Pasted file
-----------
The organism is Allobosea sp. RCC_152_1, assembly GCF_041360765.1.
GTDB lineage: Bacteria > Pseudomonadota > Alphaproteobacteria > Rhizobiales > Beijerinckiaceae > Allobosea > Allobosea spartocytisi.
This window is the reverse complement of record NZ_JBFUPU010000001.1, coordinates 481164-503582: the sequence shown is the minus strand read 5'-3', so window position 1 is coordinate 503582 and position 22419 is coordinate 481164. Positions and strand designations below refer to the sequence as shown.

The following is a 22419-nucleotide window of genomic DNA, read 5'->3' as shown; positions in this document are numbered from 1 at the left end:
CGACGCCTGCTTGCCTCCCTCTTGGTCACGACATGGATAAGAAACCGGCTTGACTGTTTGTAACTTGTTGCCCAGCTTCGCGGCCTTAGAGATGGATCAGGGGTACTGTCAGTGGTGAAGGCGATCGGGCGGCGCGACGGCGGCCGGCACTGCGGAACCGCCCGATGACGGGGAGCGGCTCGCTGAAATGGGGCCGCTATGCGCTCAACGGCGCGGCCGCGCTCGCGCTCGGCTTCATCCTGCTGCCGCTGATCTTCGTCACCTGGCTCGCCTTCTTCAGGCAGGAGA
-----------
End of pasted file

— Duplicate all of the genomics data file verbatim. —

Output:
The organism is Allobosea sp. RCC_152_1, assembly GCF_041360765.1.
GTDB lineage: Bacteria > Pseudomonadota > Alphaproteobacteria > Rhizobiales > Beijerinckiaceae > Allobosea > Allobosea spartocytisi.
This window is the reverse complement of record NZ_JBFUPU010000001.1, coordinates 481164-503582: the sequence shown is the minus strand read 5'-3', so window position 1 is coordinate 503582 and position 22419 is coordinate 481164. Positions and strand designations below refer to the sequence as shown.

The following is a 22419-nucleotide window of genomic DNA, read 5'->3' as shown; positions in this document are numbered from 1 at the left end:
CGACGCCTGCTTGCCTCCCTCTTGGTCACGACATGGATAAGAAACCGGCTTGACTGTTTGTAACTTGTTGCCCAGCTTCGCGGCCTTAGAGATGGATCAGGGGTACTGTCAGTGGTGAAGGCGATCGGGCGGCGCGACGGCGGCCGGCACTGCGGAACCGCCCGATGACGGGGAGCGGCTCGCTGAAATGGGGCCGCTATGCGCTCAACGGCGCGGCCGCGCTCGCGCTCGGCTTCATCCTGCTGCCGCTGATCTTCGTCACCTGGCTCGCCTTCTTCAGGCAGGAGA